A of this admirable writer, I trouble you with another which I hope will be thought not less instructive than the former; it is upon a subject that perhaps of all others affords room for melancholy reflection, when we consider how much our countrymen are addicted to this vice, and how scandalous a reproach it casts upon the profession of a Christian.

" TO CAPTAIN THOMAS B. FROM YORK,

Noble Captain, Yours of the 1st of March was delivered me by Sir Richard Scott, and I held it no profanation of this Sunday evening, considering the quality of my subject, and having (I thank God for it) performed all church duties, to employ some hours to meditate on you and send you this friendly salute, though I confess in an unusual monitory way. My dear Captain, I love you perfectly well, I love both your person and parts, which are not vulgar, I am in love with

your

your disposition which is generous, and I verily think you were never guilty of any pusilanimous act in your life: nor is this love of mine conferred upon you gratis, but you may challenge it as your due, and by way of correspondence, in regard of those thousand convincing evidences you have given me of yours to me, which ascertain me that you take me for a true friend. Now I am of the number of those that had rather commend the virtue of an enemy, than soothe the vices of a friend; for your own particular, if your parts of virtue and your infirinities were cast into a balance, I know the first would much outpoise the other: yet give me leave to tell you, there is one frailty, or rather ill-favoured custom, that reigns in you, that weighs much, it is a humour of swearing in all your discourses; and they are not slight but deep far-fetched oaths that you are wont to rap out, which you use as flowers of Rhetorick to inforce a faith upon your hearers who be.. lieve you never the more. And you use this in cold blood when you are not provoked, which makes the humour far more dangerous. I know many that being transported with choler, and as it were made drunk with passion by some sudden provoking accident or extreme ill fortune at play, will let fall oaths and deep protestations : but to belch out and send forth as it were whole vollies and curses in a calm humour, to verify every trivial discourse, is a thing of horror. I know a king that being crossed in his game, would among his oaths fall on the ground and bite the very earth in the rough of his passion. I heard of another king (Henry IV. of France) that in his highest distemper would swear by Ventre de St. Gris, by the belly of St. Gris : I heard of an Italian that having been much accustomed to blaspheme was weaned from it by a pretty wile; for having been one night at play, and lost all his money, after many execrable oaths, and having offered money to another to go out to face heaven and defy God, he threw himself upon a bed hard by and there fell asleep : the other gamesters played on still, and finding that he was fast asleep, they put out the candles and made semblance to play on still; they fell a wrangling and spoke so loud that he awakened : he, hearing them play on still, tell a rubbing his eyes, and his conscience presently prompted him that he was struck blind, and that God's judgments had deseryedly fallen down upon him for his blasphemies; and so he fell to sigh and weep pitifully. A ghostly father was sent for to do some acts of penance for him if he would make a vow never to play again or blaspheme; which he did, and so the candles were lighted again, which he thought were burning all the while; so he became a perfect convert. I could wish this letter might produce the same effect on you. There is a strong text that the curse of heaven hangs over the dwelling of the swcarer, and you have more powerful examples of miraculous judgments in this particular than of any other sin.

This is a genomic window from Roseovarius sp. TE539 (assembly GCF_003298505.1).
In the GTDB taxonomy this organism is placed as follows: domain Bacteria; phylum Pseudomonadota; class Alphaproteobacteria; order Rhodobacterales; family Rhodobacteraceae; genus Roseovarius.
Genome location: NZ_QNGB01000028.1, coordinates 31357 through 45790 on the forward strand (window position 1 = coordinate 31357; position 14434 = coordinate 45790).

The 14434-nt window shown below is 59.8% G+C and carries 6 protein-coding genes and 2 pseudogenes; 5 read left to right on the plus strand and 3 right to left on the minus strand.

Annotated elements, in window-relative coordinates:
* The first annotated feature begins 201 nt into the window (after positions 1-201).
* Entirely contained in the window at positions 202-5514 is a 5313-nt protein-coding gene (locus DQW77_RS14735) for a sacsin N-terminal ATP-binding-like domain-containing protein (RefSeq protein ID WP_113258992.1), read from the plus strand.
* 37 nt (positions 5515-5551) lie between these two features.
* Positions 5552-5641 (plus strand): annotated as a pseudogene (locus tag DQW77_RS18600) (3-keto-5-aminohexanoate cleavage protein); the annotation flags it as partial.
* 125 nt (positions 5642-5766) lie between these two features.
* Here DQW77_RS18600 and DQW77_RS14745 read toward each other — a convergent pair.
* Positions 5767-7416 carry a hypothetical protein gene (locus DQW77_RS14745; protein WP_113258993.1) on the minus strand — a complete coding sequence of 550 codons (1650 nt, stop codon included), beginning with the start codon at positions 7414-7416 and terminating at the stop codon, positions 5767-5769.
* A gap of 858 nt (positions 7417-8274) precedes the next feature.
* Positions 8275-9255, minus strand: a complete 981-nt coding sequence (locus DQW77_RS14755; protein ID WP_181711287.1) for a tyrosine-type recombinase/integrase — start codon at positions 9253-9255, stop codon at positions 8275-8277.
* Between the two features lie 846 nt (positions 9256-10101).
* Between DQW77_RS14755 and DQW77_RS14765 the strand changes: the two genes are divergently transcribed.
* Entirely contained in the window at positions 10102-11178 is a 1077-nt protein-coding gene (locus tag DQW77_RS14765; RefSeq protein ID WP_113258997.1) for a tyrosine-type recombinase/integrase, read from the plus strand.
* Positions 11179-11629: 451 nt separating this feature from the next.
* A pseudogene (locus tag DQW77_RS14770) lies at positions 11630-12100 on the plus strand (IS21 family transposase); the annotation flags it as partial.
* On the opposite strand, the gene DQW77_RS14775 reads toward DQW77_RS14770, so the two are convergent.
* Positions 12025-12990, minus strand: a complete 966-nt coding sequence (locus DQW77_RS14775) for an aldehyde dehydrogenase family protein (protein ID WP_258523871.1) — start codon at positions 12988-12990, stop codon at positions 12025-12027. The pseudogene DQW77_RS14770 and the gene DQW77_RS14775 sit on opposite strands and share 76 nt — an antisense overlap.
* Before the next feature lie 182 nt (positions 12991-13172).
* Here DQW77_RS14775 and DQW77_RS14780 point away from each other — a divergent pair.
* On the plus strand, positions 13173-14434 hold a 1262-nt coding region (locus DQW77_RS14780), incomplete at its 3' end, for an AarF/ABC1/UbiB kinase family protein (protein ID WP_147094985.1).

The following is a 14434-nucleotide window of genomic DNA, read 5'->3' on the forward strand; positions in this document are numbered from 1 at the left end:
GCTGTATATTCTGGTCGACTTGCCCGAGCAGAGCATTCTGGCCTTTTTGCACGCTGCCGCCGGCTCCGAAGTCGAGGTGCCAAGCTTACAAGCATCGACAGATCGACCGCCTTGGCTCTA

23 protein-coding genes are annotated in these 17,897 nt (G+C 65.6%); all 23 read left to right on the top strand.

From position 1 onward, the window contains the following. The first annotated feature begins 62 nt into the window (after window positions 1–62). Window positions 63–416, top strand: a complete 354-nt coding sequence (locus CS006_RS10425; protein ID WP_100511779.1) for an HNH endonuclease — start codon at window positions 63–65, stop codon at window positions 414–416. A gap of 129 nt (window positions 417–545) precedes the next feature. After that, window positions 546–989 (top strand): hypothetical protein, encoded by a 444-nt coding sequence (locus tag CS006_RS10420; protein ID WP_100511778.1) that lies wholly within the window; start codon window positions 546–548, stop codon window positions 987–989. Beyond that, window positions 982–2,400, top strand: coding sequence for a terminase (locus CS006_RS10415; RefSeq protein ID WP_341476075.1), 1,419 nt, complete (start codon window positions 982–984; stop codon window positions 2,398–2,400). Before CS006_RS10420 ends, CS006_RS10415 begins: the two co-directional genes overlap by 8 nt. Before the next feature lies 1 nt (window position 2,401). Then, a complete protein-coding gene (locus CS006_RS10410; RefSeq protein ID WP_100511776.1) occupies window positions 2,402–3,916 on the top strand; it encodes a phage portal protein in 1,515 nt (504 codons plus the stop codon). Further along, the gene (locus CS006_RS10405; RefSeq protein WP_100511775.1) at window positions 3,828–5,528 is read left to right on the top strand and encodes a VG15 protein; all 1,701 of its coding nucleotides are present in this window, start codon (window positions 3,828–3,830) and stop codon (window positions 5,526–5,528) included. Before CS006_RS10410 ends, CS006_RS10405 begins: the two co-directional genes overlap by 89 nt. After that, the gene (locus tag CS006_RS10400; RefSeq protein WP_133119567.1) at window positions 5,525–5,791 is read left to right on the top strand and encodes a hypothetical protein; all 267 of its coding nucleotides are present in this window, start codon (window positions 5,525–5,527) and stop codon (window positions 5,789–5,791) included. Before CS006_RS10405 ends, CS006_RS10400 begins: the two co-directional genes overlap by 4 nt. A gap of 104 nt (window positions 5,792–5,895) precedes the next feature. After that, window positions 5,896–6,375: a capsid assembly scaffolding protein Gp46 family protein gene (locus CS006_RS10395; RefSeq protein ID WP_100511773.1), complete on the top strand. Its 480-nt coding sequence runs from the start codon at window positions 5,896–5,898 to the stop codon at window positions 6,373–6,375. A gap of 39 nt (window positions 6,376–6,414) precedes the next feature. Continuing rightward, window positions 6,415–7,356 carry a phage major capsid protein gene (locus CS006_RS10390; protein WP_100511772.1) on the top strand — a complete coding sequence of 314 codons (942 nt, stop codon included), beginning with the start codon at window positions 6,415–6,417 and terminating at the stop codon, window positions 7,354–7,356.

There is a little town in Languedoc in France, that hath a multitude of the pictures of the Virgin Mary up and down; but she is made to carry Christ in her right arm, contrary to the ordinary custom; and the reason they told me was this, that two gamesters being at play, and one having lost all his money, and bolted out many blasphemies, he gave a deep oath, that the whore upon the wall, meaning the picture of the blessed Virgin, was the cause of his ill

luck;

luck; hereupon the child' removed imperceptibly from the left arm to the right, and the man fell stark dumb ever after: thus went the tradition there. This makes me think of the Lady Southwell's news from Utopia, that he who sweareth when he playeth at dice, may challenge his damnation by way of purchase. This infamous custom of swearing, I observe, reigns in England inore than any where else; though a German in highest puffs of passions swears a hundred thousand sacru. ments, the Italian by the whore of God, the French by his death, the Spaniard by his flesh, the Welchman by his sweat, the Irishman by his kve wounds, though the Scot commonly bids the deril hale his soul; yet for variety of oaths the English Roarers put down all. Consider well what a dangerous thing it is to tear in pieces that dreadful name, which makes the vast fabric of the world to tremble, that holy name wherein the whole hierarchy of heaven doth triumph, that blissful name wherein consists the fullness of all felicity. I know this custom in you yet is but a light disposition, 'tis no habit I hope; let me therefore conjure you by that power of friendship, by that holy league of love which is between us, that you would suppress it before it come to that; for I must tell you that those who could find in their hearts to love you for many other things, do disrepect you for this; they hate your company, and give no credit to whatever you say, it being one of the punishments of a swearer, as well as of a liar, not to be believed when he speaks the truth.